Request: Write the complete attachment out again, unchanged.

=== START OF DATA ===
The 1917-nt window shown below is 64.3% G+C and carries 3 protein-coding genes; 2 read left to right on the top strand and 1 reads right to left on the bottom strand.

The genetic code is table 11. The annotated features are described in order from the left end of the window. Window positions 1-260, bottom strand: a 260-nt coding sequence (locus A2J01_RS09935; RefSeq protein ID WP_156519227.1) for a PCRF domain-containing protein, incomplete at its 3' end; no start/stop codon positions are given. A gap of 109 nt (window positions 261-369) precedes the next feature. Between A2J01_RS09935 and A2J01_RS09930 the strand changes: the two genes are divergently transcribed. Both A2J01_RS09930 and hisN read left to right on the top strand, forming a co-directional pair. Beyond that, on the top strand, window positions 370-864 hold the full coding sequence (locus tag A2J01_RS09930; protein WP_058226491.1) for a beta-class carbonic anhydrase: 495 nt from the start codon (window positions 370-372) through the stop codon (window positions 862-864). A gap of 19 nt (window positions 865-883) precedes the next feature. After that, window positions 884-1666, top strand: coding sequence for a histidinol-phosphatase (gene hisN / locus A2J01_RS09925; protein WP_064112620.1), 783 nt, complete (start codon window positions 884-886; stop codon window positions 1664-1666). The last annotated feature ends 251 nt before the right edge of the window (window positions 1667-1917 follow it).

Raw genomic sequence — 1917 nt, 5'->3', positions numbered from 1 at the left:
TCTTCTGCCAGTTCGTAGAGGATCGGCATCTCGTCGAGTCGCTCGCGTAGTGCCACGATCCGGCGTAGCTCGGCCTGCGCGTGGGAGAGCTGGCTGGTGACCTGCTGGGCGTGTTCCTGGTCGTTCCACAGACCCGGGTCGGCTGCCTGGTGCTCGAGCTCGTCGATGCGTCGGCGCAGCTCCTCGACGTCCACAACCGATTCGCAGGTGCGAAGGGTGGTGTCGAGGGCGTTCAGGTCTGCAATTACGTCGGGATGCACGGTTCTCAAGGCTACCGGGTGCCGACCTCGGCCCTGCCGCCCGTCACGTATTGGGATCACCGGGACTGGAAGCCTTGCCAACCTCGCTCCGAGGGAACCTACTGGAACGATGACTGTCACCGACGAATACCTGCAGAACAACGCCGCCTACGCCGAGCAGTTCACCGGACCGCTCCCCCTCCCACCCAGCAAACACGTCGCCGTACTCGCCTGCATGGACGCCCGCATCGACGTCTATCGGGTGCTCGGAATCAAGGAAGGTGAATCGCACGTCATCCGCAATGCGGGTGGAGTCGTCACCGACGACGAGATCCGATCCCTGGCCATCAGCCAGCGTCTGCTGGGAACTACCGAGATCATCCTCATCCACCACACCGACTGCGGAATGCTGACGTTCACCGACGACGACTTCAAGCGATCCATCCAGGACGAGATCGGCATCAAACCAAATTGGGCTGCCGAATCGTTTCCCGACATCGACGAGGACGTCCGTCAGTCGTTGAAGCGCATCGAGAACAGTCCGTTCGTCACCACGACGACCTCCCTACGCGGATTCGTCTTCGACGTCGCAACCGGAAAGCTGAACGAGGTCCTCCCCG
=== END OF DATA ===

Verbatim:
The 1917-nt window shown below is 64.3% G+C and carries 3 protein-coding genes; 2 read left to right on the top strand and 1 reads right to left on the bottom strand.

The genetic code is table 11. The annotated features are described in order from the left end of the window. Window positions 1-260, bottom strand: a 260-nt coding sequence (locus A2J01_RS09935; RefSeq protein ID WP_156519227.1) for a PCRF domain-containing protein, incomplete at its 3' end; no start/stop codon positions are given. A gap of 109 nt (window positions 261-369) precedes the next feature. Between A2J01_RS09935 and A2J01_RS09930 the strand changes: the two genes are divergently transcribed. Both A2J01_RS09930 and hisN read left to right on the top strand, forming a co-directional pair. Beyond that, on the top strand, window positions 370-864 hold the full coding sequence (locus tag A2J01_RS09930; protein WP_058226491.1) for a beta-class carbonic anhydrase: 495 nt from the start codon (window positions 370-372) through the stop codon (window positions 862-864). A gap of 19 nt (window positions 865-883) precedes the next feature. After that, window positions 884-1666, top strand: coding sequence for a histidinol-phosphatase (gene hisN / locus A2J01_RS09925; protein WP_064112620.1), 783 nt, complete (start codon window positions 884-886; stop codon window positions 1664-1666). The last annotated feature ends 251 nt before the right edge of the window (window positions 1667-1917 follow it).

Raw genomic sequence — 1917 nt, 5'->3', positions numbered from 1 at the left:
TCTTCTGCCAGTTCGTAGAGGATCGGCATCTCGTCGAGTCGCTCGCGTAGTGCCACGATCCGGCGTAGCTCGGCCTGCGCGTGGGAGAGCTGGCTGGTGACCTGCTGGGCGTGTTCCTGGTCGTTCCACAGACCCGGGTCGGCTGCCTGGTGCTCGAGCTCGTCGATGCGTCGGCGCAGCTCCTCGACGTCCACAACCGATTCGCAGGTGCGAAGGGTGGTGTCGAGGGCGTTCAGGTCTGCAATTACGTCGGGATGCACGGTTCTCAAGGCTACCGGGTGCCGACCTCGGCCCTGCCGCCCGTCACGTATTGGGATCACCGGGACTGGAAGCCTTGCCAACCTCGCTCCGAGGGAACCTACTGGAACGATGACTGTCACCGACGAATACCTGCAGAACAACGCCGCCTACGCCGAGCAGTTCACCGGACCGCTCCCCCTCCCACCCAGCAAACACGTCGCCGTACTCGCCTGCATGGACGCCCGCATCGACGTCTATCGGGTGCTCGGAATCAAGGAAGGTGAATCGCACGTCATCCGCAATGCGGGTGGAGTCGTCACCGACGACGAGATCCGATCCCTGGCCATCAGCCAGCGTCTGCTGGGAACTACCGAGATCATCCTCATCCACCACACCGACTGCGGAATGCTGACGTTCACCGACGACGACTTCAAGCGATCCATCCAGGACGAGATCGGCATCAAACCAAATTGGGCTGCCGAATCGTTTCCCGACATCGACGAGGACGTCCGTCAGTCGTTGAAGCGCATCGAGAACAGTCCGTTCGTCACCACGACGACCTCCCTACGCGGATTCGTCTTCGACGTCGCAACCGGAAAGCTGAACGAGGTCCTCCCCG